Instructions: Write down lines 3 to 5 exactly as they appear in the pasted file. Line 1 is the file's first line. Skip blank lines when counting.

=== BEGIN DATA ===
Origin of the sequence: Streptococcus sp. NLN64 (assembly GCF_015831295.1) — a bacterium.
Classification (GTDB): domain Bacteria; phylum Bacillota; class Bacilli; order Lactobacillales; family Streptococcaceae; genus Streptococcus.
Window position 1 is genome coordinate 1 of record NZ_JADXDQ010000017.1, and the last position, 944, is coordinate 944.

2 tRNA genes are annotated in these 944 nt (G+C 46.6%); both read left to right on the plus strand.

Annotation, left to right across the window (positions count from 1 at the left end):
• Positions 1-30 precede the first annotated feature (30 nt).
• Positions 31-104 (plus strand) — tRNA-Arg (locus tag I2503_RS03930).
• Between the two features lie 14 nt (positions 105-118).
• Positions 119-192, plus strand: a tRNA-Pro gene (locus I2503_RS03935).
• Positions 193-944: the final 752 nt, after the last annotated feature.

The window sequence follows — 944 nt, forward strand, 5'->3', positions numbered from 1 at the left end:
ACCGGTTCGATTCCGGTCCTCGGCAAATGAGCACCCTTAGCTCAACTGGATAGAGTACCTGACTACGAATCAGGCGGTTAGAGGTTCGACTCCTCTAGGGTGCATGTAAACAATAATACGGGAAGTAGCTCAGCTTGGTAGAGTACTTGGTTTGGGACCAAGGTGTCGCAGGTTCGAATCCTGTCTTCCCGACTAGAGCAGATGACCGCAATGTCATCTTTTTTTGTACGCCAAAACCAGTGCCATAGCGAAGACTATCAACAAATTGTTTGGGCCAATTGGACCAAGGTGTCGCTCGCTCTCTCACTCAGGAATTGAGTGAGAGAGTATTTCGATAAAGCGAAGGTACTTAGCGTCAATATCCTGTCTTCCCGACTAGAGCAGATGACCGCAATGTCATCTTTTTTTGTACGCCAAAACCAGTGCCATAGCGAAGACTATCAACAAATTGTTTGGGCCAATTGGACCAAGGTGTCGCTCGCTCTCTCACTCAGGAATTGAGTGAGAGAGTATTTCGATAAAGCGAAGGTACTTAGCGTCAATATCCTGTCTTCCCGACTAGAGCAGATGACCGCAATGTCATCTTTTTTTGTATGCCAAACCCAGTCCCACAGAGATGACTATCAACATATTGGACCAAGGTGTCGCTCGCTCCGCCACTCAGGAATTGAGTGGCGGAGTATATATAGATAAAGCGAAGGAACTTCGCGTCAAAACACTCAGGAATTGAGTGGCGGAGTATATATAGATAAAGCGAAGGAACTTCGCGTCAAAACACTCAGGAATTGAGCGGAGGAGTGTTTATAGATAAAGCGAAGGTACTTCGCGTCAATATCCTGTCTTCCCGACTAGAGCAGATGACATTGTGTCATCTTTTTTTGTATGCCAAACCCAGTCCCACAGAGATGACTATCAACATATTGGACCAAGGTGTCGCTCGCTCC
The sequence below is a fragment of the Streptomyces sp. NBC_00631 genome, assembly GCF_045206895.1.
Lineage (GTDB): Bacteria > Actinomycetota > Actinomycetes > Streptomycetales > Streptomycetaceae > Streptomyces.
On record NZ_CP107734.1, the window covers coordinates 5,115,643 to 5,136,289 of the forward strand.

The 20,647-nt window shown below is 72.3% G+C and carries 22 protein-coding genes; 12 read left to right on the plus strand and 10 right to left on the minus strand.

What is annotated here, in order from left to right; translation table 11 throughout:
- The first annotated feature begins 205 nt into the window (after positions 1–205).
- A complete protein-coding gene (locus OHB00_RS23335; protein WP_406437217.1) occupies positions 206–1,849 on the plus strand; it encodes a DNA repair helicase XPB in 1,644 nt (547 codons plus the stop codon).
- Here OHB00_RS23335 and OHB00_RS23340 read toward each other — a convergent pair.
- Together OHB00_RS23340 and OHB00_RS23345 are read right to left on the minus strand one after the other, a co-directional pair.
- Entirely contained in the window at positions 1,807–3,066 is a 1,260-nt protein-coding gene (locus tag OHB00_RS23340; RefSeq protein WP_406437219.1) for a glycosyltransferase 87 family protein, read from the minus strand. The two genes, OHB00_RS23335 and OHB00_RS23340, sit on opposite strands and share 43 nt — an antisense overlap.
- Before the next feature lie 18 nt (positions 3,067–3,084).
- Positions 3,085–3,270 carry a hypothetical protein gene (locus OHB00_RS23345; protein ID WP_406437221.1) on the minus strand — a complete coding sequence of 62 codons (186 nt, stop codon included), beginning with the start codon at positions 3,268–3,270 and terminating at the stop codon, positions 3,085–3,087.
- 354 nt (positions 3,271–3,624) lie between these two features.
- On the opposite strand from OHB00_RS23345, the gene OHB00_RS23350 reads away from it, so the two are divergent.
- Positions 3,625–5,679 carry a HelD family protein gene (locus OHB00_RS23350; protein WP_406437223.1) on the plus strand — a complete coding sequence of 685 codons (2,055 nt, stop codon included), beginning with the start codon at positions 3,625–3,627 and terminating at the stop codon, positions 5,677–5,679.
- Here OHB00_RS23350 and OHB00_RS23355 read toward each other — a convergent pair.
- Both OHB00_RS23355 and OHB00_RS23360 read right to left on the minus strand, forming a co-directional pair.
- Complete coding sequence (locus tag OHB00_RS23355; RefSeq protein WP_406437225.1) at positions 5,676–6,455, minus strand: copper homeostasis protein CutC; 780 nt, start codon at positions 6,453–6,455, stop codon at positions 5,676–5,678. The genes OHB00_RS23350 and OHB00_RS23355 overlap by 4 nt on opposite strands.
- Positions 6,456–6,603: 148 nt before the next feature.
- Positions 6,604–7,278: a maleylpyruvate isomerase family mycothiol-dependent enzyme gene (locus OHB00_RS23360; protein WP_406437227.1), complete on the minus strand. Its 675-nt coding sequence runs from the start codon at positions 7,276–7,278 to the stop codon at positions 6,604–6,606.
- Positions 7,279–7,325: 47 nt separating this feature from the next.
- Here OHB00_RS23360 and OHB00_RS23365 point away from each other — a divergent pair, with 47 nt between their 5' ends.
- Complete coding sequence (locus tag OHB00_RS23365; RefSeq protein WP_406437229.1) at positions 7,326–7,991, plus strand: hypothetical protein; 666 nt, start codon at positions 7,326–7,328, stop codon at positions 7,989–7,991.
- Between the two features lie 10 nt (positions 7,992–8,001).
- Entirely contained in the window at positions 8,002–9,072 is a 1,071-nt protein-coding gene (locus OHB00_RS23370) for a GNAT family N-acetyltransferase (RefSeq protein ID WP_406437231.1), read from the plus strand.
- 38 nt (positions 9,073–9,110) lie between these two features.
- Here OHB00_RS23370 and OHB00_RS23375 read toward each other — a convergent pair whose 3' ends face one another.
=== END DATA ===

Window position 1 is genome coordinate 1 of record NZ_JADXDQ010000017.1, and the last position, 944, is coordinate 944.

2 tRNA genes are annotated in these 944 nt (G+C 46.6%); both read left to right on the plus strand.

Annotation, left to right across the window (positions count from 1 at the left end):